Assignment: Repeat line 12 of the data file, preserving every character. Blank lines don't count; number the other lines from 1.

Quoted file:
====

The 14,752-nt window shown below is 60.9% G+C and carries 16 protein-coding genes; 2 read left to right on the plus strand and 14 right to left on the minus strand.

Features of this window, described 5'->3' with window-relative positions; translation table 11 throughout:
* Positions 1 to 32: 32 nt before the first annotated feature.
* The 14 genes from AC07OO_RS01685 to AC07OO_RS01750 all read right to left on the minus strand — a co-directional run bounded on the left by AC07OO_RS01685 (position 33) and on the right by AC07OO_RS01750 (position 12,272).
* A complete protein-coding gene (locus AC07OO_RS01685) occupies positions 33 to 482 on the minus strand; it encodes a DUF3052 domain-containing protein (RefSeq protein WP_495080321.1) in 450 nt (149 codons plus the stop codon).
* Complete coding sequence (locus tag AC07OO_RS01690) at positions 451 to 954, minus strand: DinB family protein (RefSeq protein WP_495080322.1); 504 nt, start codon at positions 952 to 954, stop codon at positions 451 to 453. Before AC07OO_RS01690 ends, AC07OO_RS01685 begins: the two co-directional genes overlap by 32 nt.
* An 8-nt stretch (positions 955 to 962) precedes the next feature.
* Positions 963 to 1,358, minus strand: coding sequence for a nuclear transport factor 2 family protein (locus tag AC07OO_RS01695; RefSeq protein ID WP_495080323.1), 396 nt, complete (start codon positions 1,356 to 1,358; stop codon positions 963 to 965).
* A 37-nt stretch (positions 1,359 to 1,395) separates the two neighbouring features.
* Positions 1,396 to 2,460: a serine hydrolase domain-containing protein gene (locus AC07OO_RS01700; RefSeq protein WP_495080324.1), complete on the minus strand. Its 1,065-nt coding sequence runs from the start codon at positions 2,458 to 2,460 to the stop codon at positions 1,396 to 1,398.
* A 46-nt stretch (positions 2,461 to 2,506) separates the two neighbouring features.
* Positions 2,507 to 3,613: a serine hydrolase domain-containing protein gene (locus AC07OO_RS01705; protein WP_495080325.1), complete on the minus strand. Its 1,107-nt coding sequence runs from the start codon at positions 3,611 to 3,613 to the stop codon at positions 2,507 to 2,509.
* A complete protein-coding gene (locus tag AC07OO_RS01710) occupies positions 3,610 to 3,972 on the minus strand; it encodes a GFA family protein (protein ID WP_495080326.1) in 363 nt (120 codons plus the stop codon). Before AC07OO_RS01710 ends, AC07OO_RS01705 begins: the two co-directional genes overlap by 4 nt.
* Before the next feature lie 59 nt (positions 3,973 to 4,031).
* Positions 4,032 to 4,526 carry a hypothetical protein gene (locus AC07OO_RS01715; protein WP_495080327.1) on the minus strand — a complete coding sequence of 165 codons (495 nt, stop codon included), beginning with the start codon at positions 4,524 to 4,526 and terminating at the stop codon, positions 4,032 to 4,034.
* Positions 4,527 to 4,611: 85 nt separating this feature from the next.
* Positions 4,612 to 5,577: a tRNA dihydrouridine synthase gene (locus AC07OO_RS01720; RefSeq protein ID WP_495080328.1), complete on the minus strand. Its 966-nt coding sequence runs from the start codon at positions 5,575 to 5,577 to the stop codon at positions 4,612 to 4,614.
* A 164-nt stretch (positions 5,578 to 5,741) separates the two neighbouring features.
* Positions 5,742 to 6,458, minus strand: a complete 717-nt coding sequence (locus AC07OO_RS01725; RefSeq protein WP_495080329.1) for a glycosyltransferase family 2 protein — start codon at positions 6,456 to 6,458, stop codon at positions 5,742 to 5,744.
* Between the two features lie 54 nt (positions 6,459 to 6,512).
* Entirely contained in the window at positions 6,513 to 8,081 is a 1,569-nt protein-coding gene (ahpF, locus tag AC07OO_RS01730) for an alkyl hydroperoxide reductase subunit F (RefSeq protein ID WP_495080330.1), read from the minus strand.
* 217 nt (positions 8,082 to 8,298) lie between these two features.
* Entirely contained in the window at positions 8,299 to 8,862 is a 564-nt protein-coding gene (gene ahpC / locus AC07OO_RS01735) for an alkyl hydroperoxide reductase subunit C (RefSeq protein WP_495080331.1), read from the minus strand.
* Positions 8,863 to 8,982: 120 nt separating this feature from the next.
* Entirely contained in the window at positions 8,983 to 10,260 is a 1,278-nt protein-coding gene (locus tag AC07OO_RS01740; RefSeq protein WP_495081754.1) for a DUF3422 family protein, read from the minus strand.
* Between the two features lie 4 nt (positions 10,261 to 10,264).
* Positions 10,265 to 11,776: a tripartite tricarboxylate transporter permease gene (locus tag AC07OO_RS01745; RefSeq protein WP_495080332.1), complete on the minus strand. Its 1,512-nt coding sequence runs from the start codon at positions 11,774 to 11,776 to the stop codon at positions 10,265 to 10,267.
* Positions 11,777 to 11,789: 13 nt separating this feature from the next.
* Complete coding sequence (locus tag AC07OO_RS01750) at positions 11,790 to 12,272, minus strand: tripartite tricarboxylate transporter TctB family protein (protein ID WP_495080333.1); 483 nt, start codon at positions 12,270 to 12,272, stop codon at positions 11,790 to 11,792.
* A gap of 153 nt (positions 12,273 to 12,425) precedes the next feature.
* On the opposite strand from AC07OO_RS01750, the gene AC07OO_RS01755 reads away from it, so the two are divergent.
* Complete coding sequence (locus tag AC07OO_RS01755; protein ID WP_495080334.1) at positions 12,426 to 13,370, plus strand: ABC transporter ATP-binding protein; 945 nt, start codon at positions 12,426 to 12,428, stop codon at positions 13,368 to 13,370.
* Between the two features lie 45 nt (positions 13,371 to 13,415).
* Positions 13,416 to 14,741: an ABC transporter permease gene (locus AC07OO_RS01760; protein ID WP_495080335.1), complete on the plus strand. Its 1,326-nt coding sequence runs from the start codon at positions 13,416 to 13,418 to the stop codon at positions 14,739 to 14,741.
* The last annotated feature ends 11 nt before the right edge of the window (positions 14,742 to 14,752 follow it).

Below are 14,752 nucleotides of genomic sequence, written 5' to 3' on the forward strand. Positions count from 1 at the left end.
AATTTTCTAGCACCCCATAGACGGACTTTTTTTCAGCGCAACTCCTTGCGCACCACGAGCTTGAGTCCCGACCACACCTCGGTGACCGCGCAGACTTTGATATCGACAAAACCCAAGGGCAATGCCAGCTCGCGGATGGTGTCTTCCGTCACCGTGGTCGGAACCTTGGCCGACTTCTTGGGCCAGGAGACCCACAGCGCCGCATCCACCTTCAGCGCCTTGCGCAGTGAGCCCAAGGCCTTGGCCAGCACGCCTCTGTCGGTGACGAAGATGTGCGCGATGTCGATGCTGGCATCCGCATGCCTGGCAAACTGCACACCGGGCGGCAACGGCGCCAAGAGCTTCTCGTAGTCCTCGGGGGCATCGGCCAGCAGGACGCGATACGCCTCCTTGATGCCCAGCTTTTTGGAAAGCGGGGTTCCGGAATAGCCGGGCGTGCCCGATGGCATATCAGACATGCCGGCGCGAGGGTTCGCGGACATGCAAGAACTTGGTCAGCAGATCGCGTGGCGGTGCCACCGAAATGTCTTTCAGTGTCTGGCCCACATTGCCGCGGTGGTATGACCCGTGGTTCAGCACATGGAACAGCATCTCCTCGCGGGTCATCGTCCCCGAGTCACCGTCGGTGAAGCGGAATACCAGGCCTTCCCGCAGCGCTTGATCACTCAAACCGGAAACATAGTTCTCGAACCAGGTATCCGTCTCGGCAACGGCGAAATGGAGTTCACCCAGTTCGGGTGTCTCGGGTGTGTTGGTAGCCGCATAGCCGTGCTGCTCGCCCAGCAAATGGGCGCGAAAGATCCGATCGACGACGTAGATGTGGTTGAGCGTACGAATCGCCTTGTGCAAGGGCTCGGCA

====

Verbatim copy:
* Positions 2,507 to 3,613: a serine hydrolase domain-containing protein gene (locus AC07OO_RS01705; protein WP_495080325.1), complete on the minus strand. Its 1,107-nt coding sequence runs from the start codon at positions 3,611 to 3,613 to the stop codon at positions 2,507 to 2,509.